Marriage Equality on Hold in Utah But Progress is Inevitable

Utah

January 6, 2014; Washington Post

On December 20, lesbian and gay Utahans got a surprise holiday gift from U.S. District Judge Robert J. Shelby, who ruled that the state’s ban on same-gender unions was unconstitutional. Hundreds of couples rushed to get marriage licenses, resulting in what Salt Lake City Mayor Ralph Becker called a “thrilling pandemonium.” Within a week, close to 1,000 marriage licenses were issued to gay couples, easily shattering records and providing counties with thousands of dollars in revenue.

The ruling caught conservative Utah by surprise, and state lawyers scrambled to halt marriages, asking both Shelby and the 10th Circuit Court of Appeals for an emergency stay as Shelby’s decision was being appealed. The requests were not granted, prompting the state’s Attorney General’s office to ask the U.S. Supreme Court to step in.

On Monday, the nation’s highest court took away the gift of legal unions from same-sex couples who were about to get licenses and left those who got married during the past two weeks in legal limbo. The justices gave no indication which argument convinced them to halt marriage equality in Utah or who among them dissented.

Opponents of the freedom to marry may count this as a victory, but the tide has long turned. Not counting Utah, 17 states and the District of Columbia have sanctioned unions for couples who happen to be of the same gender. A majority of Americans view marriage equality favorably. Moreover, in states all across the union, lesbian and gay couples are fighting in the courts for their right to marry. However the U.S. Supreme Court rules in Utah, there are many cases in the pipeline. It can only get messier. In time, though, all couples will be recognized, not by their biology but by their love and commitment.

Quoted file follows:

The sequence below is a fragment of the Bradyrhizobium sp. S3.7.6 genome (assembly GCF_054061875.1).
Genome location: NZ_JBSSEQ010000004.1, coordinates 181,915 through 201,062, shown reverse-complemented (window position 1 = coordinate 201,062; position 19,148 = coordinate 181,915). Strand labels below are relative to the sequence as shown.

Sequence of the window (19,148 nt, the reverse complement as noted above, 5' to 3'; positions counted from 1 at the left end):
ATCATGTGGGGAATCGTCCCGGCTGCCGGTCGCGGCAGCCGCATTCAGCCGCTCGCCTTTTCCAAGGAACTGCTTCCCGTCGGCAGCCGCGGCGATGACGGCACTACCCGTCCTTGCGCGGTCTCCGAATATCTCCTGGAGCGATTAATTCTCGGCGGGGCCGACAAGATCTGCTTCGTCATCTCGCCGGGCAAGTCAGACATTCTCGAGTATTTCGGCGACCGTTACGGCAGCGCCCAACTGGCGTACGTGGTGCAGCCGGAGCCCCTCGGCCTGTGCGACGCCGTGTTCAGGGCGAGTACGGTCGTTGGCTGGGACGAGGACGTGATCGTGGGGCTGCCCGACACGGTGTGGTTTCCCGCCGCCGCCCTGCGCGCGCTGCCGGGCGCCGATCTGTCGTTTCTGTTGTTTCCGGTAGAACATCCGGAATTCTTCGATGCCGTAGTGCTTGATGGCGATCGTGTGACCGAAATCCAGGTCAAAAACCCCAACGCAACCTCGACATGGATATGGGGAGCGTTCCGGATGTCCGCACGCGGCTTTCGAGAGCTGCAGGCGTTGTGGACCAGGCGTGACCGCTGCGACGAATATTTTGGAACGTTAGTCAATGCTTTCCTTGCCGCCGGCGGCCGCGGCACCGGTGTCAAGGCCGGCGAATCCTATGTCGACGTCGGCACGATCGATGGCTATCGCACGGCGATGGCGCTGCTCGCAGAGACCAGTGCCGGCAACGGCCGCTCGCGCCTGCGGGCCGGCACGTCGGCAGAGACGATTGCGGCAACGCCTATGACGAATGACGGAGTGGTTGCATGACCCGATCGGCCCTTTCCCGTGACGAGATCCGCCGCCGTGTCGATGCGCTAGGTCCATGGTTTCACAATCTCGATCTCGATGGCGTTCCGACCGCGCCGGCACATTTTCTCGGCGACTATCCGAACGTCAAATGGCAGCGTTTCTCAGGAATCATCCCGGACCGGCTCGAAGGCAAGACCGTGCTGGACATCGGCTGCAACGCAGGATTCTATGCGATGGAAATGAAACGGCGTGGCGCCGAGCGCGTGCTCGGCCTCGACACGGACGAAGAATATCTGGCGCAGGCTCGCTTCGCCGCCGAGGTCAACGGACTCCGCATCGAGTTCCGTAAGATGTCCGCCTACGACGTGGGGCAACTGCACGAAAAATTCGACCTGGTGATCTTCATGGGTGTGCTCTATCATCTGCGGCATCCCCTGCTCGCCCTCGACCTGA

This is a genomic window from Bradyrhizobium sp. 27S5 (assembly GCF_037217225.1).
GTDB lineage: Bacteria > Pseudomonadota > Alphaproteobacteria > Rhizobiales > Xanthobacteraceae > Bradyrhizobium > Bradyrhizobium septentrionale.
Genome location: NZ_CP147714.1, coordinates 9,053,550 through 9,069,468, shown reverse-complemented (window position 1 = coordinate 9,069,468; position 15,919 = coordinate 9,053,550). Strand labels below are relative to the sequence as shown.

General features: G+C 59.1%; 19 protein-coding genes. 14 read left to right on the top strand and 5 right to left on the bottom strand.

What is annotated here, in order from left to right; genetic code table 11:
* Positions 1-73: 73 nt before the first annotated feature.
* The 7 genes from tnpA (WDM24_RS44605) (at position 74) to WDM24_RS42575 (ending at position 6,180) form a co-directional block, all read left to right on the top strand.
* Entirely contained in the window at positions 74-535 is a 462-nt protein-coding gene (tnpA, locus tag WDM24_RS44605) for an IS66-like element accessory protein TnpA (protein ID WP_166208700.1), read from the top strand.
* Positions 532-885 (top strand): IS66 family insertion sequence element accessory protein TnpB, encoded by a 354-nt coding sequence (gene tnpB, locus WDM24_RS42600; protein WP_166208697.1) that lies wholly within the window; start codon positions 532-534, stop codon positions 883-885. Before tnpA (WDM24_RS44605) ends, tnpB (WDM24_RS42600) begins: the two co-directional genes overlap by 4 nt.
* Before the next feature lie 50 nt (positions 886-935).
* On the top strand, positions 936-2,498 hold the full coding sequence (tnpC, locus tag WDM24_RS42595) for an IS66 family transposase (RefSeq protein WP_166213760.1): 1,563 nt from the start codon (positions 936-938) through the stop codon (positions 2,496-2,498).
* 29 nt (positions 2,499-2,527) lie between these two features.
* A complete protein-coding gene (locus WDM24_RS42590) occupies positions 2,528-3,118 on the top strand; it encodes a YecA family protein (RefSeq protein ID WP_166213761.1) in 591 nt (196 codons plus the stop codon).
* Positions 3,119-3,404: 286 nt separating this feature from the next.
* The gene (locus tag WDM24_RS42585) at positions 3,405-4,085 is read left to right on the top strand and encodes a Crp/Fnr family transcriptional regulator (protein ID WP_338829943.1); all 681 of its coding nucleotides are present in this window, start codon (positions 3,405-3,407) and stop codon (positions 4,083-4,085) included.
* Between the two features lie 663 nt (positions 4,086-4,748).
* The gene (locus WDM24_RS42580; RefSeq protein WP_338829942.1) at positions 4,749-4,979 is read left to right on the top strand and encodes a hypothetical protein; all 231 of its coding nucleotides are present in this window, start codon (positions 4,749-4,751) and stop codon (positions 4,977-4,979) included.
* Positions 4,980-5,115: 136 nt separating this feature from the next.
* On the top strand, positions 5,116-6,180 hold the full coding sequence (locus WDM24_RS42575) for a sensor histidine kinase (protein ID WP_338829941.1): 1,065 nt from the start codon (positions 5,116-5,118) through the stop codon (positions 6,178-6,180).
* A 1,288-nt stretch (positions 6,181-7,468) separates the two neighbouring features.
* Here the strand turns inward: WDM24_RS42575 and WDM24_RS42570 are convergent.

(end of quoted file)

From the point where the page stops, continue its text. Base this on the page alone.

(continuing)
Originally posted on Nonprofit Quarterly.

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DOMA and the States: What are the Next Strategic Steps for LGBT Groups?

DOMA

June 26, 2013; ABC News

Lesbian, gay, bisexual, and transgender (LGBT) organizations are celebrating Wednesday’s Supreme Court rulings on the Defense of Marriage Act (DOMA) and California’s Proposition 8, major victories in the fight for civil rights. The Court overturned DOMA’s Article 3, which prohibited the U.S. government from recognizing legal marriages of gay women and men and denied gay married couples over 1,100 benefits enjoyed by their straight counterparts. The Supreme Court justices also let stand a lower court ruling that struck down Proposition 8, a ballot initiative that defined marriage as between one woman and one man.

Because of DOMA, gay U.S. citizens were not able to petition for green cards for their foreign-born spouses. Rachel B. Tiven, Executive Director of Immigration Equality, said, “Many of our families have waited years, and in some cases decades, for the green card they need to keep their families together. Couples forced into exile will be coming home soon. Americans separated from their spouses are now able to prepare for their reunion. Today’s ruling is literally a life-changing one for those who have suffered under DOMA and our discriminatory immigration laws.”

“Antiquated laws like Proposition 8 and DOMA disproportionately harm LGBT people of color, and ultimately our nation,” said Sharon Lettman-Hicks, Executive Director and Chief Executive Officer of the National Black Justice Coalition, in a statement released after the rulings were announced. “Today is a victorious day for our community, our families, and our love.”